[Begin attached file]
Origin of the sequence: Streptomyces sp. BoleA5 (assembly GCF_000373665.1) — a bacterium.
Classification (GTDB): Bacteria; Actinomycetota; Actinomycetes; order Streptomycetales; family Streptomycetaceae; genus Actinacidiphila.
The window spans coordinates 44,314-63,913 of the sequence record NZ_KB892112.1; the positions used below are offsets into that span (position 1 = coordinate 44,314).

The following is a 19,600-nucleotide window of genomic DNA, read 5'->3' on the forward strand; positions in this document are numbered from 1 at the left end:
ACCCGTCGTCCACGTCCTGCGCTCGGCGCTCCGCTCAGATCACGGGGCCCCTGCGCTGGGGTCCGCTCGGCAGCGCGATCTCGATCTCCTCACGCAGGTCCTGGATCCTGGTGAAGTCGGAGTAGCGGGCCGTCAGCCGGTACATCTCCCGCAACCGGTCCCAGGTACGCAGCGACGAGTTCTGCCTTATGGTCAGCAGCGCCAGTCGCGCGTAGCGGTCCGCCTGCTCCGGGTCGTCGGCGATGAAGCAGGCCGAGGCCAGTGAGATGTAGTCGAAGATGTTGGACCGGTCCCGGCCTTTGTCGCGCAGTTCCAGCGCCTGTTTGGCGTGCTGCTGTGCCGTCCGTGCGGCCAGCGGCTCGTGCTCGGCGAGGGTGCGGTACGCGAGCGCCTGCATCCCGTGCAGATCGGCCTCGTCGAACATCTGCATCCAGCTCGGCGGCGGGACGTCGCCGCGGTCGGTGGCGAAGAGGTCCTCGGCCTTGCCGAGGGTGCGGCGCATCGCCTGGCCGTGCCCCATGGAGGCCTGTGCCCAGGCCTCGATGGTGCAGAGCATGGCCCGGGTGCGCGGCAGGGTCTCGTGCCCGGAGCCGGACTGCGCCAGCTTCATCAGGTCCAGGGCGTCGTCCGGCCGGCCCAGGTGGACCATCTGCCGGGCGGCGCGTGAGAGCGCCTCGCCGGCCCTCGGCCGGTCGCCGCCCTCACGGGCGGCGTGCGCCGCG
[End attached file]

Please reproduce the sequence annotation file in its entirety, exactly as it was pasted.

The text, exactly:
Origin of the sequence: Streptomyces sp. BoleA5 (assembly GCF_000373665.1) — a bacterium.
Classification (GTDB): Bacteria; Actinomycetota; Actinomycetes; order Streptomycetales; family Streptomycetaceae; genus Actinacidiphila.
The window spans coordinates 44,314-63,913 of the sequence record NZ_KB892112.1; the positions used below are offsets into that span (position 1 = coordinate 44,314).

The following is a 19,600-nucleotide window of genomic DNA, read 5'->3' on the forward strand; positions in this document are numbered from 1 at the left end:
ACCCGTCGTCCACGTCCTGCGCTCGGCGCTCCGCTCAGATCACGGGGCCCCTGCGCTGGGGTCCGCTCGGCAGCGCGATCTCGATCTCCTCACGCAGGTCCTGGATCCTGGTGAAGTCGGAGTAGCGGGCCGTCAGCCGGTACATCTCCCGCAACCGGTCCCAGGTACGCAGCGACGAGTTCTGCCTTATGGTCAGCAGCGCCAGTCGCGCGTAGCGGTCCGCCTGCTCCGGGTCGTCGGCGATGAAGCAGGCCGAGGCCAGTGAGATGTAGTCGAAGATGTTGGACCGGTCCCGGCCTTTGTCGCGCAGTTCCAGCGCCTGTTTGGCGTGCTGCTGTGCCGTCCGTGCGGCCAGCGGCTCGTGCTCGGCGAGGGTGCGGTACGCGAGCGCCTGCATCCCGTGCAGATCGGCCTCGTCGAACATCTGCATCCAGCTCGGCGGCGGGACGTCGCCGCGGTCGGTGGCGAAGAGGTCCTCGGCCTTGCCGAGGGTGCGGCGCATCGCCTGGCCGTGCCCCATGGAGGCCTGTGCCCAGGCCTCGATGGTGCAGAGCATGGCCCGGGTGCGCGGCAGGGTCTCGTGCCCGGAGCCGGACTGCGCCAGCTTCATCAGGTCCAGGGCGTCGTCCGGCCGGCCCAGGTGGACCATCTGCCGGGCGGCGCGTGAGAGCGCCTCGCCGGCCCTCGGCCGGTCGCCGCCCTCACGGGCGGCGTGCGCCGCG